In case you are engaged in a “hot dispute” in this hot summer, so as to “cool-off” a bit, this is to start a discussion about settlement options for pending litigation.
[A lawsuit taking a good long snooze …]
A recent decision of the Austrian Supreme Court (short “OGH”) dealt with the procedural impediment of lis pendens, which barrs the claimant from bringing a new lawsuit against the same defendant (OGH 29.03.2022, case 4 Ob 163/21f). While the case itself is mostly of procedural interest, the underlying practical question is how to best end a pending court proceeding in Austria in case of a settlement. Therefore, before I discuss the ruling of the OGH, let me give you a brief overview of how litigation can be terminated.
Once a lawsuit has been started and the writ has been served on the defendant, it cannot simply be withdrawn. So if the parties reach settlement after this point, here are the options:
- The claim can be withdrawn provided that (i) the Claimant renounces all claims that were subject to the lawsuit and pays all cost of the defendant, or (ii) the defendant consents and the parties agree on costs. This option is sometimes chosen if the case is clear, or if the defendant has not yet filed a response and wishes to avoid the cost of that.
- Alternatively, the parties can conclude a formal settlement in an oral hearing. In that case the Court will issue a settlement copy, which gives the claimant a legally enforceable title, should the Defendant not comply with the terms of the settlement.
- Sometimes, however, the parties in a trademarks (or other) legal dispute reach an out-of-court settlement, but decide not to formally conclude the pending infringement proceedings in line with these options. In that case, parties frequently agree on an informal “stay” or “Ruhen” of the proceedings, that may be either a temporary (aka “simple”) or a perpetual dormancy.
The simple dormancy is governed by the Austrian Code of Civil Procedure (§ 168 ZPO): If the parties inform the Court of the dormancy, the proceedings are suspended for a minimum of 3 months, until one of the parties requests the scheduling of a hearing. Accordingly, the proceedings may be resumed later on. A “perpetual dormancy” is not provided for in the Code of Civil Procedure. Therefore, either party can request continuation after the expiry of the 3-month minimum period, even if this counteracts the settlement agreement. The Court then has to resume the proceedings. If one party submits that dormancy had been agreed, the Court must assess the agreement. If the Court concludes that the parties have effectively agreed a final settlement, it dismisses the lawsuit on the merits.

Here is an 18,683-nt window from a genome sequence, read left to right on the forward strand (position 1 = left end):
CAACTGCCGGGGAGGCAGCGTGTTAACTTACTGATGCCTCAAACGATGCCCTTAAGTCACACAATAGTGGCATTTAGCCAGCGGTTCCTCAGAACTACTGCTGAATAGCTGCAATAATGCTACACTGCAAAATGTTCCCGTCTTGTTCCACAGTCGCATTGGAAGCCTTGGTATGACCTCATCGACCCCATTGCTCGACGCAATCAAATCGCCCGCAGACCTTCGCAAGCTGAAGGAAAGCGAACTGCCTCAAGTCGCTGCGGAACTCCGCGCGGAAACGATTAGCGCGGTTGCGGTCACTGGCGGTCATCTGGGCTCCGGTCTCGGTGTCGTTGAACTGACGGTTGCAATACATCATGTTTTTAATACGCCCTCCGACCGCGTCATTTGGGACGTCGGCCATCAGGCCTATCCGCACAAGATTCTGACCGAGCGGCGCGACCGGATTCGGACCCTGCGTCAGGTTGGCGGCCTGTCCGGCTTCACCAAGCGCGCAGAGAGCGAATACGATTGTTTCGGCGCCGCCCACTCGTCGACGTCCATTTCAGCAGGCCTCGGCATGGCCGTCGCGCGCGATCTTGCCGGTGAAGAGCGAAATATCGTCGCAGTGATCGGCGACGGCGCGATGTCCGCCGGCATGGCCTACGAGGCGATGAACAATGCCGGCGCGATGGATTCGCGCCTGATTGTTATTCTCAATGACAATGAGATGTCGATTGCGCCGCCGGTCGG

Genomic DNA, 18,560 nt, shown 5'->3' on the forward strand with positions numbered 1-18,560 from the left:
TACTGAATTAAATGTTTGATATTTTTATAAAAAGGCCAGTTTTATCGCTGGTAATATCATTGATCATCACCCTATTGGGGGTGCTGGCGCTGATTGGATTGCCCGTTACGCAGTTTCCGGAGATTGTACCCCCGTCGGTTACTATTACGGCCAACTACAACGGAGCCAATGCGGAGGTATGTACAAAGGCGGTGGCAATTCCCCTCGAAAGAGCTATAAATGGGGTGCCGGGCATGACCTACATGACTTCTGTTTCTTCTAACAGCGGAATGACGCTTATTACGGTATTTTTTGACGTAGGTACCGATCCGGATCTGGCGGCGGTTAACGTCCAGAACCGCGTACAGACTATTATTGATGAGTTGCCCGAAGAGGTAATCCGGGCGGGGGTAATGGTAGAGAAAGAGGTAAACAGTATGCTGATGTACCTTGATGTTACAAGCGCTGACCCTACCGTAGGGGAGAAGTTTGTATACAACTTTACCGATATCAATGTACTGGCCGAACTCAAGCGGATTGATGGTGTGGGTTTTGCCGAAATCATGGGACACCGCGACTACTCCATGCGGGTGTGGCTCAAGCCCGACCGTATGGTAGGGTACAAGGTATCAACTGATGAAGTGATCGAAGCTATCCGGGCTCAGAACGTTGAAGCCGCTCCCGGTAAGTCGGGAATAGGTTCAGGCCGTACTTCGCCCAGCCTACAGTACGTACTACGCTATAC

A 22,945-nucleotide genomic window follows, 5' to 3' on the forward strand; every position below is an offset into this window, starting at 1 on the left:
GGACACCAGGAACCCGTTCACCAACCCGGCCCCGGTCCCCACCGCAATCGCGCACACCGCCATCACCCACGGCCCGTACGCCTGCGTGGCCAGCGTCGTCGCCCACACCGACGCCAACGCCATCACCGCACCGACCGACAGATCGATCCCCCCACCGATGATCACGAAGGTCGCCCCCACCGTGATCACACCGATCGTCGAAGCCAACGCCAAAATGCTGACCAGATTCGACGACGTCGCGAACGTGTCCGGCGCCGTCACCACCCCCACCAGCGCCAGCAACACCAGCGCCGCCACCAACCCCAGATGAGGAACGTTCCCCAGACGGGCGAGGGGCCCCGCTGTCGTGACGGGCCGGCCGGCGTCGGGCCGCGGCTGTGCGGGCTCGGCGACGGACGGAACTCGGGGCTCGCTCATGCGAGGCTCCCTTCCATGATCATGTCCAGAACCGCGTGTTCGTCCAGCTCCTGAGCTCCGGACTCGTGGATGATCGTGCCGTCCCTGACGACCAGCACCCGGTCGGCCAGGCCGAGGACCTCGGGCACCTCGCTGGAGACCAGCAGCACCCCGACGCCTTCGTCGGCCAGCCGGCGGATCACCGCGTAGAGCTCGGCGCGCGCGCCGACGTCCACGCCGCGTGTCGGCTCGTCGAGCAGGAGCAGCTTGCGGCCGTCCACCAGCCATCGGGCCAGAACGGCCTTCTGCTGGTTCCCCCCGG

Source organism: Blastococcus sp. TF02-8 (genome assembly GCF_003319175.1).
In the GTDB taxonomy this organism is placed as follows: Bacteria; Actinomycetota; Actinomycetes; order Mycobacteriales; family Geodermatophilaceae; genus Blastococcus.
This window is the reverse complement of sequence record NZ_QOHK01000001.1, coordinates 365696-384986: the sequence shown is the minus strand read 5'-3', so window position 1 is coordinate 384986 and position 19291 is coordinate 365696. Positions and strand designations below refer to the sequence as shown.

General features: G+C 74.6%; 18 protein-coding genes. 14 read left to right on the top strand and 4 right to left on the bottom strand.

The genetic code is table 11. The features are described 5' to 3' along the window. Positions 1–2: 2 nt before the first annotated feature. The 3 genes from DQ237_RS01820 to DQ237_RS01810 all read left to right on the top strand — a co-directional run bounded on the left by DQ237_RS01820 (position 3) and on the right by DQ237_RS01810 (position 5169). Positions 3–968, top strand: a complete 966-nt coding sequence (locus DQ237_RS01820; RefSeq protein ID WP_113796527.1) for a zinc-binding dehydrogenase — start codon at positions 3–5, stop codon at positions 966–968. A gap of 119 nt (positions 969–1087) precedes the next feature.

In practice, (perpetual) dormancy agreements are frequent. However, to get back to the recent ruling of the OGH, an important disadvantage of a dormancy agreement is that it does not formally end the legal proceedings and thus, the case remains “pending” (irrespective of the fact that the Court file will be archived and destroyed after 30 years at the latest).
Therefore, in the (albeit rather rare) case that the Claimant later wishes to bring a lawsuit against the same defendant concerning the same subject matter (e.g. if the agreement with the defendant was terminated for a reason), it will be blocked from doing so by the pendency of the action. As the OGH sets out, the pendency of a legal proceeding is only ended by a final dismissal of the lawsuit or final decision on the merits, a settlement in court or a withdrawal of the lawsuit.
Accordingly, beware of ending a pending litigation in Austria by a dormancy agreement if you are not 100% sure that the matter will not bounce back. If there is any doubt, it is better to formally end the infringement proceedings by a formal settlement, or a withdrawal of the lawsuit with the defendant’s consent, or to obtain a final decision.